James Murphy’s story almost flies in opposition to the other characters, in that he is older than a lot of those breaking through and is almost at the point of giving up on music. Yet he takes off in a huge way with LCD Soundsystem after the initial buzz around the rest of the scene has peaked. What were your observations of his place in this story, and how did it feel to document the birth of LCD Soundsystem having so comprehensively documented [what we thought was] its farewell with Shut Up And Play The Hits?
Will: James’s story was happening at the same time but is very different for sure. He was trying to figure out what he was going to do and that’s what we really liked. There are two stories running alongside each other.
Dylan: There is an almost accidental nature to it. The Strokes arrive as this fully formed band and that’s all they have in their sights; Karen has this urge to perform; Interpol are workmanlike; and James just gets there through a series of failures in one thing or coming up in opposition against others. He creates in opposition to people. When David Holmes comes on the scene, he’s like, ‘this guy doesn’t know how to play instruments, I can do what he does’. We really liked his story as a story, because as hard as he is to work with for some people and single-minded as he can be, he is almost the underdog of the story. He is 10-15 years older than some of the other people in the story, and then suddenly he’s the last man standing when you look at popularity now.
In terms of revisiting LCD and doing the origins story, that was one thing at the beginning we were worried about, as we didn’t want to be treading the same ground. But Shut Up And Play The Hits is a concert film, and it’s a single moment. It’s not telling a protracted story of the band, other than James’s decision to end it. We saw it as a midlife crisis in reverse. Most people hit 40 and decide to start a band, he hit 40 and decided to end his. There was something psychologically interesting in that. But his story is one of the strongest parts of this film. And James recognised the changes in technology and the changes in how people consume music very early.
How do Interpol slot into the story for you? They are clearly a staple of the scene but they also feel somewhat at odds with the more obvious rock’n’roll aesthetic of Yeah Yeah Yeahs and The Strokes, and the influences feel more British than NYC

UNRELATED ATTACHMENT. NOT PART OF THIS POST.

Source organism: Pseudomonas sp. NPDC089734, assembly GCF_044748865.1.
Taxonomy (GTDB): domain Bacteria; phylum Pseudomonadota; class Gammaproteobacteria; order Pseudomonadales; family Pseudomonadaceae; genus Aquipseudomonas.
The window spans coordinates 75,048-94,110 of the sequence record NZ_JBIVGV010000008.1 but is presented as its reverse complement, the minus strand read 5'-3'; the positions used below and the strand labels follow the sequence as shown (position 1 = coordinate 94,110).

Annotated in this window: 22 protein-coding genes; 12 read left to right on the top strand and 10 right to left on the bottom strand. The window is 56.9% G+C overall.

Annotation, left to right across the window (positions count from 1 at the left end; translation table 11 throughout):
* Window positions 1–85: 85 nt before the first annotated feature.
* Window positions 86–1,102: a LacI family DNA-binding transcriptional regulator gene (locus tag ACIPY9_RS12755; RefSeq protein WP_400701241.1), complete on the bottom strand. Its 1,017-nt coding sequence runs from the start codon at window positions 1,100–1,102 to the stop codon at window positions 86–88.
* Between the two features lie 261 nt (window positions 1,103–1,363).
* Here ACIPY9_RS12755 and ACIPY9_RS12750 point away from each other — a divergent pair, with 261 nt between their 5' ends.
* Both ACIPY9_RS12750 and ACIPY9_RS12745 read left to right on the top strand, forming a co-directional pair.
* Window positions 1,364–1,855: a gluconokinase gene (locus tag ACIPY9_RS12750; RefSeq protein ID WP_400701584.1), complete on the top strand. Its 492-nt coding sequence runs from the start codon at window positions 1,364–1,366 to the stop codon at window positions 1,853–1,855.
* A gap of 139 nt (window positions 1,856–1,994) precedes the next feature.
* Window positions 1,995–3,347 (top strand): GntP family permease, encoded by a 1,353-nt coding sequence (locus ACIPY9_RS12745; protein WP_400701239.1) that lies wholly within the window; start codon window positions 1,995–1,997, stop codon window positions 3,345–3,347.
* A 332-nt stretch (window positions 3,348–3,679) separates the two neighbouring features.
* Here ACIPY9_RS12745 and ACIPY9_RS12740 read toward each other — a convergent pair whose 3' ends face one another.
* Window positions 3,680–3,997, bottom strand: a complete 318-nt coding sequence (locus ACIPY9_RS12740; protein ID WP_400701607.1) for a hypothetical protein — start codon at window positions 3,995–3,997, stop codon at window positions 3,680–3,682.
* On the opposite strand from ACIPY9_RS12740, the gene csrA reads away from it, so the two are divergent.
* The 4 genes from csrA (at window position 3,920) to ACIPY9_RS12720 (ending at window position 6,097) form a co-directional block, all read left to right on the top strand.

Will: In a different way they were the underdogs of the guitar scene. They had a clear vision of what they wanted to do, and while everyone else was exploding they were a year or two behind but just carried on and did it.
Dylan: Very tortoise and the hare. They really worked at being a band, crafting the songs and doing the steps you had to do at that point. They just hit differently. The sound and aesthetic was completely different. And England also played an integral part in their development, in terms of the press getting behind them and putting them in with that scene. When you have journalists putting their name alongside The Strokes and the others, then they almost become a de facto part of the scene despite being so different.
Are you surprised at how many of the bands featured are still going strong 20 years later?
Will: Having got to know their characters a bit I’m not surprised. They are all creative forces and have all reinvented themselves as they’ve gone along. Usually, a scene finishes and that’s it, but I think it’s exciting that they are still making stuff.
Do you have any personal favourite records from that time?
Dylan: The first Strokes album still stands up. It’s probably one of the greatest debut albums ever.
Will: The first Yeah Yeah Yeahs album as well. It’s still an amazing record. They all are really. Going back to listen to all of that music again and hearing live versions we hadn’t heard before was really exciting.
Any thoughts on what your next project might be?
Dylan: If we do another music documentary it would have to take a different form. With the Blur documentary, that was a traditional story of a band, although we interweaved it with the story of their reunion and Graham and Damon becoming friends again. Shut Up And Play The Hits was a concert film, so if we did a another one we’d have to reinvent the form of it. And it would have to be the right story. We’re looking at other things for now, but never say never.